The Sunday Propers: The Holy Family

In the buildup to the October Synod on the Family, Mother Church wants us to focus on the importance of this institution.  Her leading thinkers and theologians are trying to figure out how the Church should interact with all the problems that face the family today, and that debate is a very polarized one.  Interesting as it is, I think our energies over the next year should be focused instead on another question:  why does the family matter?    If we focus on that question, I think it would help put the Church’s pastoral mission to families in its proper context, and avoid a lot of the confusion that has surfaced recently.

For us traditionalists, this Sunday’s liturgy for the Feast of the Holy Family provides a great foundation for the Church’s teaching on the family.  We notice it first in the placement of the feast of the Holy Family.  While it might appear so to the untrained eye, our liturgical calendar is not a random assortment of feasts.  The Church has arranged her feasts so that every year the faithful may see salvation history unfold before their eyes.

In the case of the Holy Family, this feast happens on the first Sunday after Epiphany, which as we know concludes the Christmas season with Christ’s revelation to the entire world, represented through the Magi.  This sequence of events helps drive home a point which should be of supreme importance:  before we had any vocation, our vocation was as members of a family.  Though Christ was called to be a priest forever from before the creation of the world, his first calling on Earth is to be a son of Joseph and Mary.

Christ did this to teach the entire world that before we were theologians and priests, apologists and catechists, religious or lay, we belong to a family.  We learn our vocation through the family.  The collect of today’s liturgy speaks of the “ineffable virtues” that come from family life, and these virtues are open to all. Few institutions can boast of their virtues being available to all.  Different gifts require different graces, and some institutions will boast of differing benefits from each other.  The job of the family is to provide the graces and foster the virtues that will be required for these later endeavors.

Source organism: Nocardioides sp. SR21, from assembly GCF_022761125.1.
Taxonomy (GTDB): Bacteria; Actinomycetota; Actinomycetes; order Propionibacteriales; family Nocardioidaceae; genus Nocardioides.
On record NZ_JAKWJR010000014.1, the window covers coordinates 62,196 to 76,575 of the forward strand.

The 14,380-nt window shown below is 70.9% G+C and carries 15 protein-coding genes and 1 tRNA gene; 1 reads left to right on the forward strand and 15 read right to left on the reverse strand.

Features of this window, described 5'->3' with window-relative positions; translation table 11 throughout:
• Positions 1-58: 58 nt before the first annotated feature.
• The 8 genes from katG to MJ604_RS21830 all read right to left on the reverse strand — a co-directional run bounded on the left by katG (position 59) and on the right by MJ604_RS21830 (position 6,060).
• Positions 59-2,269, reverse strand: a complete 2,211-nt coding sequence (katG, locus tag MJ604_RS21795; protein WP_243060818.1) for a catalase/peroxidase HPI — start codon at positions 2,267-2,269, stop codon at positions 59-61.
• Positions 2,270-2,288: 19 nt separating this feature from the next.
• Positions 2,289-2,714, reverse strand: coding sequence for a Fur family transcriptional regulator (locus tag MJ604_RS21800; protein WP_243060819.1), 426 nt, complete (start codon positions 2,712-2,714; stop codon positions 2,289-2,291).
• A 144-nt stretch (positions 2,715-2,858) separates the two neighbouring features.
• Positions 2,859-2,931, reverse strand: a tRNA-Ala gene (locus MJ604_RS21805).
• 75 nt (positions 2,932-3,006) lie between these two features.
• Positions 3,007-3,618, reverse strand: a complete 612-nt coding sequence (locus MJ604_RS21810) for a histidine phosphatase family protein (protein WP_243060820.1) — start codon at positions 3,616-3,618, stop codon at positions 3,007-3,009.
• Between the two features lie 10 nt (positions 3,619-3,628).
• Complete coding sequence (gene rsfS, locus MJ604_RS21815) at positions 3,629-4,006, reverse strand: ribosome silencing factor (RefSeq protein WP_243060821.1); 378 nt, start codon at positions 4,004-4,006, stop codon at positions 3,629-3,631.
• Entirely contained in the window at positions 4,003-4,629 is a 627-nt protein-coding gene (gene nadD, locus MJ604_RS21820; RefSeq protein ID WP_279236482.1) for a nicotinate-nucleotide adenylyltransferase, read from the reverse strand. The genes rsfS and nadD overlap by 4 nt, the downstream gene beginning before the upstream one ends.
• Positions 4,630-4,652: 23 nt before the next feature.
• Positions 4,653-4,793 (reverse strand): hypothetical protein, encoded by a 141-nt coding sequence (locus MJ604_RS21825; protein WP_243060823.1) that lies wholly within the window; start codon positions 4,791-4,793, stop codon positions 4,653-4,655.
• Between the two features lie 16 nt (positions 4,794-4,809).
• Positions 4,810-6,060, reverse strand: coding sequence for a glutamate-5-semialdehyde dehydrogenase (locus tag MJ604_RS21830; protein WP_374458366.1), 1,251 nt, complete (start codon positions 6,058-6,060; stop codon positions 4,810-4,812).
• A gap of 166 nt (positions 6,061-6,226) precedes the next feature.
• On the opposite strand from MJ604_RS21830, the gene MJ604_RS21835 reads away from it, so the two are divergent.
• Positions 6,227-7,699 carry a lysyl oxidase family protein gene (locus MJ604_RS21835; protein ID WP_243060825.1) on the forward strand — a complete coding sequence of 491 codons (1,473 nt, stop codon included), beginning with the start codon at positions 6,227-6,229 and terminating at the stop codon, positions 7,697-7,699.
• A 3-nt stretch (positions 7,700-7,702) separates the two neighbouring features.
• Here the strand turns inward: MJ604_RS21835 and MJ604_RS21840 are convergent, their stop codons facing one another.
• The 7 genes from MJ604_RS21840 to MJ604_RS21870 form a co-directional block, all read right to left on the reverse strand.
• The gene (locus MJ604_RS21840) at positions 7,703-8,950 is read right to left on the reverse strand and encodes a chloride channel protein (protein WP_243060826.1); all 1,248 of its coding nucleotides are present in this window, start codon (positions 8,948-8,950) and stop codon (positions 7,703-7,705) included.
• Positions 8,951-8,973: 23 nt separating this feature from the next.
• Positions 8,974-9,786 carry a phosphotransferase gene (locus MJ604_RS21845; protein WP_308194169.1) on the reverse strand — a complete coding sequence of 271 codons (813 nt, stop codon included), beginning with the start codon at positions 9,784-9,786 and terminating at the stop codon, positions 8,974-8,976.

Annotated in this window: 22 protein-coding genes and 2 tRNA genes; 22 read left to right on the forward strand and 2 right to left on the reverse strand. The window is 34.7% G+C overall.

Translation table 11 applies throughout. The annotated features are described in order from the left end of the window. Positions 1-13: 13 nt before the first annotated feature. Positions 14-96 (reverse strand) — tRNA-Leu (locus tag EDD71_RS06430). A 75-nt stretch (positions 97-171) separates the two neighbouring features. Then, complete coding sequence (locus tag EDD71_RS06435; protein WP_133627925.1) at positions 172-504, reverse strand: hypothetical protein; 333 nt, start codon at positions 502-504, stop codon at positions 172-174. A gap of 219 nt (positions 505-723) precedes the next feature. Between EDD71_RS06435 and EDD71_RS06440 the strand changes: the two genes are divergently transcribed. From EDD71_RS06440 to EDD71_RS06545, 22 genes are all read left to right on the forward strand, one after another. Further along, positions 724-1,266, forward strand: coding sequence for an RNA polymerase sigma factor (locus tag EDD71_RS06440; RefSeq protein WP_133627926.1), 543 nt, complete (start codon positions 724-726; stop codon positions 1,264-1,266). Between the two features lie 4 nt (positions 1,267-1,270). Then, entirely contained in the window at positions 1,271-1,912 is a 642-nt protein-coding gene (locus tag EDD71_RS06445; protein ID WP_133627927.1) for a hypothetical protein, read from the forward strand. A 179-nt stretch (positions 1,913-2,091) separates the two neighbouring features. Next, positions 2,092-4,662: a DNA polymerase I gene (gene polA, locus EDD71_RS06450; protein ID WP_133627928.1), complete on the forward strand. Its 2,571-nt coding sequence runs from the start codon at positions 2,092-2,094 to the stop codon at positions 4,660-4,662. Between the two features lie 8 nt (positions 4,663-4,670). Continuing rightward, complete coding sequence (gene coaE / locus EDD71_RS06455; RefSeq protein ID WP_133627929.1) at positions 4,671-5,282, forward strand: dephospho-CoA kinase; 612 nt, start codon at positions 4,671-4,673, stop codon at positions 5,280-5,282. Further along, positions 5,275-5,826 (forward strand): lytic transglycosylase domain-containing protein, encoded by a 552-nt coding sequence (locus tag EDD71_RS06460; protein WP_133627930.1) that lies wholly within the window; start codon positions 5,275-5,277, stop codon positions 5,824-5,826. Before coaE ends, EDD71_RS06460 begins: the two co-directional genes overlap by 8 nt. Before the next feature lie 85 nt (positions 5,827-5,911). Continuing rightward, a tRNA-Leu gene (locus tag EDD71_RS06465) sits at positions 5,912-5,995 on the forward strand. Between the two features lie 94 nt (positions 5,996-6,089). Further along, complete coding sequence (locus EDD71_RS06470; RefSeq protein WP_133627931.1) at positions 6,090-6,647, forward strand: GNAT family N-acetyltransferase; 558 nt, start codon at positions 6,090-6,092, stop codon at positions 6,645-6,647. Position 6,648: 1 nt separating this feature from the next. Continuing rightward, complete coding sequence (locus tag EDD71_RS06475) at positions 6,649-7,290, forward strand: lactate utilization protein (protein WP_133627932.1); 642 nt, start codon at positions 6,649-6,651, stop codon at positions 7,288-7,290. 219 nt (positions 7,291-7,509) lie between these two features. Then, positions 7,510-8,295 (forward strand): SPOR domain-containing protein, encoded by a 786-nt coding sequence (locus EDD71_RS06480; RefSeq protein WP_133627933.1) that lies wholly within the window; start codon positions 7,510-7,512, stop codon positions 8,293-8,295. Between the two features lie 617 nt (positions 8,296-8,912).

This familiar relationship describes not just our relationship to our blood family, but our relationship to our spiritual family, the Church.  The Catholic Church can best be described as a family in the parish sense, and in the universal sense.  Just as our fellow parishioners are our brothers and sisters in Christ, the 23 Catholic Churches in communion with the Bishop of Rome look at each other primarily as a family.  How do we treat other Christians like a family?  The Epistle gives us a lengthy list, informing us that our actions should be guided by “mercy, benignity, humility, modesty, patience: bearing with one another and forgiving one another.”  If this relationship describes anything, it is that of a family.  Courts operate under an uncompromising law which requires obedience, whereas the family operates under the law of love.  While there may be times where punishment must be uncompromising, this is seldom the case, and you would respond with greater mercy towards your own child than to a stranger.  The Epistle tells us to take that disposition and apply it to all Christians.